From the first week, the market reveals a challenging year ahead for the bond market
Fixed Income Strategist, Saxo Bank Group
Summary: As Democrats seem likely to secure the majority in the US Senate, Treasuries fall with 10-year yields breaking the pivotal 1% level and pointing even higher. Since the beginning of the year, 30-year Treasury yields rose of approximately 15bps resulting in a loss of around 2% for bondholders in only three trading days, revealing that duration will be toxic in 2021. In the meantime, corporates line up to issue debt to secure cheap funding. Although the market is far from a complete meltdown, leverage is rising to levels we haven't seen for almost 20 years, making the market even more sensitive to rising yields.
We have started the new year with the 10-year Breakeven rate breaking above 2% and reviving the reflation story. Now that Democrats are about to secure the majority in the US Senate, we can only expect more bearish sentiment in Treasuries which will inevitably push yields higher.
Today, the 10-year US Treasury yield has broken above the pivotal 1% level. Suppose a Democratic win in Georgia is confirmed. In that case, yields could continue to rise and break above 1.1% on their way to 1.5% as many have pointed out. Besides these critical levels, I feel it's essential to highlight that the bond market's pain is real and here to stay.
The US yield curve has been steepening steadily since August until today. Since the beginning of the year, the 5s30s widened by around 10bps. The movement has been concentrated in 30-year Treasuries yields inflicting a loss of about 2% for bondholders in only three trading days.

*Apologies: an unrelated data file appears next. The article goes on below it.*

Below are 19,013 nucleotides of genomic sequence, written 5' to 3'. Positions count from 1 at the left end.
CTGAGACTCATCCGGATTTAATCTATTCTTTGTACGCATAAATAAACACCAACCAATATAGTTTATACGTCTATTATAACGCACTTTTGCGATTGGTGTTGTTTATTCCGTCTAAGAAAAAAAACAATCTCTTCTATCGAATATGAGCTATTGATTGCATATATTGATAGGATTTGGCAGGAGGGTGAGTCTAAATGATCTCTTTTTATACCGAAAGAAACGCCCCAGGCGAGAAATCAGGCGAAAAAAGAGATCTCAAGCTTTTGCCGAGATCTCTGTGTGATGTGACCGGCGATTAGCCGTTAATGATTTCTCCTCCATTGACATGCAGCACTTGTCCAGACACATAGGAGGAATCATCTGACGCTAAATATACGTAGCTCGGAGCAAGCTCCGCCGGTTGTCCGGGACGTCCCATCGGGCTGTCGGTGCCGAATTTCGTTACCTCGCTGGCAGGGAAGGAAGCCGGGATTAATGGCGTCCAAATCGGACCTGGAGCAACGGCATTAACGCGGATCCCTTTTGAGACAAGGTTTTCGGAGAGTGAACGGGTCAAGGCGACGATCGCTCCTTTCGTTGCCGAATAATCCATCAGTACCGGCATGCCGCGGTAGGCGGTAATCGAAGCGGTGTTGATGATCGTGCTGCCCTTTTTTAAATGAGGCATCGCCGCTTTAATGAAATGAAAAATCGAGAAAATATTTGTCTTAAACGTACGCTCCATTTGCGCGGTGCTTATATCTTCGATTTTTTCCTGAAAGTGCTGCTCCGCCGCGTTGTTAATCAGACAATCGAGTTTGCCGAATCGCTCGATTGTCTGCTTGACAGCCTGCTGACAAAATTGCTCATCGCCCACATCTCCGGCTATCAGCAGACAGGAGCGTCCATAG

If 30-year yields close the year with at 2.5% rising about 70bps, the loss that bondholders would face is approximately 15%.
Although there are no signs of a market meltdown yet, it's clear that it has arrived the time to reconsider duration, as long-term bonds are most vulnerable to rising yields.
Corporates are also starting to realize that rising yields might pose some obstacles ahead.
In an effort to secure cheap financing, companies are lining up to issue bonds as soon as possible. In only two days, the US investment-grade corporate primary market has seen $40bn in bonds issuance. It is a record if we compare this data with the first two business days of the past five years. This week's corporate bond issuance could easily surpass the one of the past few years reinforcing the notion that rising yields could pose serious refinancing risk for over-leveraged companies.
Although there aren't signs of a market meltdown yet, one cannot ignore that leverage is at the highest level since early 2000, making the market more vulnerable to higher interest rates.
Therefore, it is time to reconsider duration and close those positions that although have provided solid returns in 2020, have become too risky now.
To name a few: iShares 20+ Year Treasury Bond ETF (TLT), Vanguard Long-Term Corporate Bond Index Fund (VCLT), SPDR Portfolio Long Term Treasury ETF (SPTL), Lyxor ETF iBoxx Liquid Corporates Long Dated (COUK).
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